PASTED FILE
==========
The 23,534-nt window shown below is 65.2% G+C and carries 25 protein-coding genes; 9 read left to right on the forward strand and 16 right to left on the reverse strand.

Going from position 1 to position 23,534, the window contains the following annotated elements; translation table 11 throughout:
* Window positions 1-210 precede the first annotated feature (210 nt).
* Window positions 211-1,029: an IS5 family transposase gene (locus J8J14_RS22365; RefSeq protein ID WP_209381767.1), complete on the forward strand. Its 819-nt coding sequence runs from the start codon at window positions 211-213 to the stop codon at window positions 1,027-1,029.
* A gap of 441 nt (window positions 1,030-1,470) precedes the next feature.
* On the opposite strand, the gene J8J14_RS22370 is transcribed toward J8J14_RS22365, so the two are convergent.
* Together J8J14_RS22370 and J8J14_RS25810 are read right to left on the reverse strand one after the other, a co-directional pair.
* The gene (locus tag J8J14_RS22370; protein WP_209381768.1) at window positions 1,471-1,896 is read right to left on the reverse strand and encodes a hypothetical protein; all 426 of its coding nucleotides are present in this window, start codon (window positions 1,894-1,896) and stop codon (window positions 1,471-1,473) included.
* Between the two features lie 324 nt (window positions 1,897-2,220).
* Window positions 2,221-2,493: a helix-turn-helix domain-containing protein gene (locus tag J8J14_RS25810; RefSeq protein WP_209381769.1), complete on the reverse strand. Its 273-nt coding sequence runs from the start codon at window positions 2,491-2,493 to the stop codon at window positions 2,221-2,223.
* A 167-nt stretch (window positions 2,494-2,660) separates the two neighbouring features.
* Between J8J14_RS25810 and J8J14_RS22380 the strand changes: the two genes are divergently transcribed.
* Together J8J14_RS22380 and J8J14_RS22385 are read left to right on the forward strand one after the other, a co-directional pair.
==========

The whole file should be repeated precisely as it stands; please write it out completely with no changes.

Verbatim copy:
The 23,534-nt window shown below is 65.2% G+C and carries 25 protein-coding genes; 9 read left to right on the forward strand and 16 right to left on the reverse strand.

Going from position 1 to position 23,534, the window contains the following annotated elements; translation table 11 throughout:
* Window positions 1-210 precede the first annotated feature (210 nt).
* Window positions 211-1,029: an IS5 family transposase gene (locus J8J14_RS22365; RefSeq protein ID WP_209381767.1), complete on the forward strand. Its 819-nt coding sequence runs from the start codon at window positions 211-213 to the stop codon at window positions 1,027-1,029.
* A gap of 441 nt (window positions 1,030-1,470) precedes the next feature.
* On the opposite strand, the gene J8J14_RS22370 is transcribed toward J8J14_RS22365, so the two are convergent.
* Together J8J14_RS22370 and J8J14_RS25810 are read right to left on the reverse strand one after the other, a co-directional pair.
* The gene (locus tag J8J14_RS22370; protein WP_209381768.1) at window positions 1,471-1,896 is read right to left on the reverse strand and encodes a hypothetical protein; all 426 of its coding nucleotides are present in this window, start codon (window positions 1,894-1,896) and stop codon (window positions 1,471-1,473) included.
* Between the two features lie 324 nt (window positions 1,897-2,220).
* Window positions 2,221-2,493: a helix-turn-helix domain-containing protein gene (locus tag J8J14_RS25810; RefSeq protein WP_209381769.1), complete on the reverse strand. Its 273-nt coding sequence runs from the start codon at window positions 2,491-2,493 to the stop codon at window positions 2,221-2,223.
* A 167-nt stretch (window positions 2,494-2,660) separates the two neighbouring features.
* Between J8J14_RS25810 and J8J14_RS22380 the strand changes: the two genes are divergently transcribed.
* Together J8J14_RS22380 and J8J14_RS22385 are read left to right on the forward strand one after the other, a co-directional pair.